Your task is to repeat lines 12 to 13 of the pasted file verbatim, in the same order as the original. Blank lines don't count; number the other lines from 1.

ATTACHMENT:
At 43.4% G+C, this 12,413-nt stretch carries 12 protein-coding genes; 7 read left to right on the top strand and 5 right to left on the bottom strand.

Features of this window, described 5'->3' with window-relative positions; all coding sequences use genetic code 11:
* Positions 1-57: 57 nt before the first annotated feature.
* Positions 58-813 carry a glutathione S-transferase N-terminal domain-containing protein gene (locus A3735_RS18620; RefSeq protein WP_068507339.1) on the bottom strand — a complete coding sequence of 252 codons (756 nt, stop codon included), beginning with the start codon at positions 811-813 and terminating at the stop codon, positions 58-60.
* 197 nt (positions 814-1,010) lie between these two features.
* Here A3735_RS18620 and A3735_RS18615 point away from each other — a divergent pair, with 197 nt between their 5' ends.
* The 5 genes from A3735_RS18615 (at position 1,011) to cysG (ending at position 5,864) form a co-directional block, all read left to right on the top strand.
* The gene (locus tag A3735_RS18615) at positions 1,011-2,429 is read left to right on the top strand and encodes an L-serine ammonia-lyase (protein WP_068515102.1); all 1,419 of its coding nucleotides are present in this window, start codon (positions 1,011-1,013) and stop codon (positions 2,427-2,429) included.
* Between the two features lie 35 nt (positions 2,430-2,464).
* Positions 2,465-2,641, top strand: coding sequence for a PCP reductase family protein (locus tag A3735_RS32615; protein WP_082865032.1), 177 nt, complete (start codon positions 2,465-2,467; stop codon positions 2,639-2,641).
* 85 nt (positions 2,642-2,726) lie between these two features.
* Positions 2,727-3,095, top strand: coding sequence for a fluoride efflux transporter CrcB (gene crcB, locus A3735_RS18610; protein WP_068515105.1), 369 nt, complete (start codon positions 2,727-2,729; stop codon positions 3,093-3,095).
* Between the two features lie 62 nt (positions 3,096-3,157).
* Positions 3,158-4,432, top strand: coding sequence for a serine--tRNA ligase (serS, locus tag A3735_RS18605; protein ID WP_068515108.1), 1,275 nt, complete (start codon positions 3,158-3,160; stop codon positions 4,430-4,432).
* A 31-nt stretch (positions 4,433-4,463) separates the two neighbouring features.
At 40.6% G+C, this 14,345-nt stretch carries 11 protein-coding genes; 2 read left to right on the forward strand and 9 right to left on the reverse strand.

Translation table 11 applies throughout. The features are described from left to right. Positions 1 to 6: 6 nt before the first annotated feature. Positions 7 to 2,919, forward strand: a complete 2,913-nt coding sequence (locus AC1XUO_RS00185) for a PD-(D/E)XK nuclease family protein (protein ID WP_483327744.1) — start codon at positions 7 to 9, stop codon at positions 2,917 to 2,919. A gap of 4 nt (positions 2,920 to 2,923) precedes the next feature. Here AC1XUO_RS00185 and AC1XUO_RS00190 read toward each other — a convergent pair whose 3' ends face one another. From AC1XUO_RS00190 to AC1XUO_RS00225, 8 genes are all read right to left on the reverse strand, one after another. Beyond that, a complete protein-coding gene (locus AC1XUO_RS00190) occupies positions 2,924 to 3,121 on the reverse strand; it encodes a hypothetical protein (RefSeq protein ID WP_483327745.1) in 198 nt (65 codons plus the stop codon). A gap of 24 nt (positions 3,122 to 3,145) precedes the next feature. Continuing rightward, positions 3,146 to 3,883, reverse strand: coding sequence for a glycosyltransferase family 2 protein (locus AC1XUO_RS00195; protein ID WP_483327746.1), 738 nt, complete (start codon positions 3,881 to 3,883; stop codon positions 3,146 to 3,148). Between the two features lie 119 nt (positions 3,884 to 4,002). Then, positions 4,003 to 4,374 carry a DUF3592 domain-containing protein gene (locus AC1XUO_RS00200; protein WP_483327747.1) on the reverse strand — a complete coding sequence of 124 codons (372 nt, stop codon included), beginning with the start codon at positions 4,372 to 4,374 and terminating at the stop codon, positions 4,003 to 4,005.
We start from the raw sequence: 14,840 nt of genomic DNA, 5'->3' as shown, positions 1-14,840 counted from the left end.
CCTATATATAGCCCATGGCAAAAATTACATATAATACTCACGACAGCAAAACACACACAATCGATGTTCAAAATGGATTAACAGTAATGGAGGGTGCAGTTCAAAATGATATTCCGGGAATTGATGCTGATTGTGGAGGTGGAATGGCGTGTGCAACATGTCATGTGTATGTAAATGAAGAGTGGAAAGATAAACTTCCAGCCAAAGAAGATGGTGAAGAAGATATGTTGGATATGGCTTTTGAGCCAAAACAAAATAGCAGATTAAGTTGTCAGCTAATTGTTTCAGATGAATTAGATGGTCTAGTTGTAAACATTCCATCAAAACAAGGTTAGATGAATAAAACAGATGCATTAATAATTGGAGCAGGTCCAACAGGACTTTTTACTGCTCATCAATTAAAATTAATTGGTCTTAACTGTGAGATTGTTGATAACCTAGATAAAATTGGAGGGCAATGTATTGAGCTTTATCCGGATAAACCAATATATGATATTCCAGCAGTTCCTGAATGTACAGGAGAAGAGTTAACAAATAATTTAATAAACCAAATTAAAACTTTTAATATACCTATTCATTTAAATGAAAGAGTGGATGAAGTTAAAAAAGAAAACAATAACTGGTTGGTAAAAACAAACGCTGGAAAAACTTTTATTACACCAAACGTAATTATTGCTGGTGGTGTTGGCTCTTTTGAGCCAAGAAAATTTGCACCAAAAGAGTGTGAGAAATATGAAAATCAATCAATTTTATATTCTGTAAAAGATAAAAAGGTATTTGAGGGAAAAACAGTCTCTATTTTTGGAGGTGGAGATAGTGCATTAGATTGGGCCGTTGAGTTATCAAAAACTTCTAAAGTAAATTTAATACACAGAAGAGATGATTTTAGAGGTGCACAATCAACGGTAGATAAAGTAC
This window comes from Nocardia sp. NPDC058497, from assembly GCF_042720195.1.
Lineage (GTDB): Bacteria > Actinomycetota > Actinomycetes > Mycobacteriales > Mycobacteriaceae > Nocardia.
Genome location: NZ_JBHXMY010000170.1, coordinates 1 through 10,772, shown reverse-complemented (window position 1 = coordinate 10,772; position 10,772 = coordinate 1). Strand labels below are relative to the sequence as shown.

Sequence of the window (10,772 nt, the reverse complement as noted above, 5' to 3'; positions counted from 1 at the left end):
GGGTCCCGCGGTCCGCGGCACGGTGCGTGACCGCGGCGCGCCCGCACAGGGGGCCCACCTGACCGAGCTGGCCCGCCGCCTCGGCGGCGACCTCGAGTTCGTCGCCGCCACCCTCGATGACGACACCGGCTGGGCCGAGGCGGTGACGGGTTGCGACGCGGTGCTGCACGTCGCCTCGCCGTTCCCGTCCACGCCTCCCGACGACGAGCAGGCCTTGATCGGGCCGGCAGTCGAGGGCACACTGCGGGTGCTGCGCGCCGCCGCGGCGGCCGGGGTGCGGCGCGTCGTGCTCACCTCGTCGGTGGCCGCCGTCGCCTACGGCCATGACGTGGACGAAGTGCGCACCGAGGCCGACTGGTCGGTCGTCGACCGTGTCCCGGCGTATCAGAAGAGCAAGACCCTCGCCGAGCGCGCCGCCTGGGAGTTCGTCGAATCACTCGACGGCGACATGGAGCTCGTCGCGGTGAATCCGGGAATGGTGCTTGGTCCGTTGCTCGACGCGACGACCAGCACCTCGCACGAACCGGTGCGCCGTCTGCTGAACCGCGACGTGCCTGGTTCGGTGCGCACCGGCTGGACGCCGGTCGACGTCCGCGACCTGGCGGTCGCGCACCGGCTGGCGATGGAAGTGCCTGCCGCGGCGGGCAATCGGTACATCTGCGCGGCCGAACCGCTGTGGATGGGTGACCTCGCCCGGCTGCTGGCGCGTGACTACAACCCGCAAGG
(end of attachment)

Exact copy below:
* Positions 2,727-3,095, top strand: coding sequence for a fluoride efflux transporter CrcB (gene crcB, locus A3735_RS18610; protein WP_068515105.1), 369 nt, complete (start codon positions 2,727-2,729; stop codon positions 3,093-3,095).
* Between the two features lie 62 nt (positions 3,096-3,157).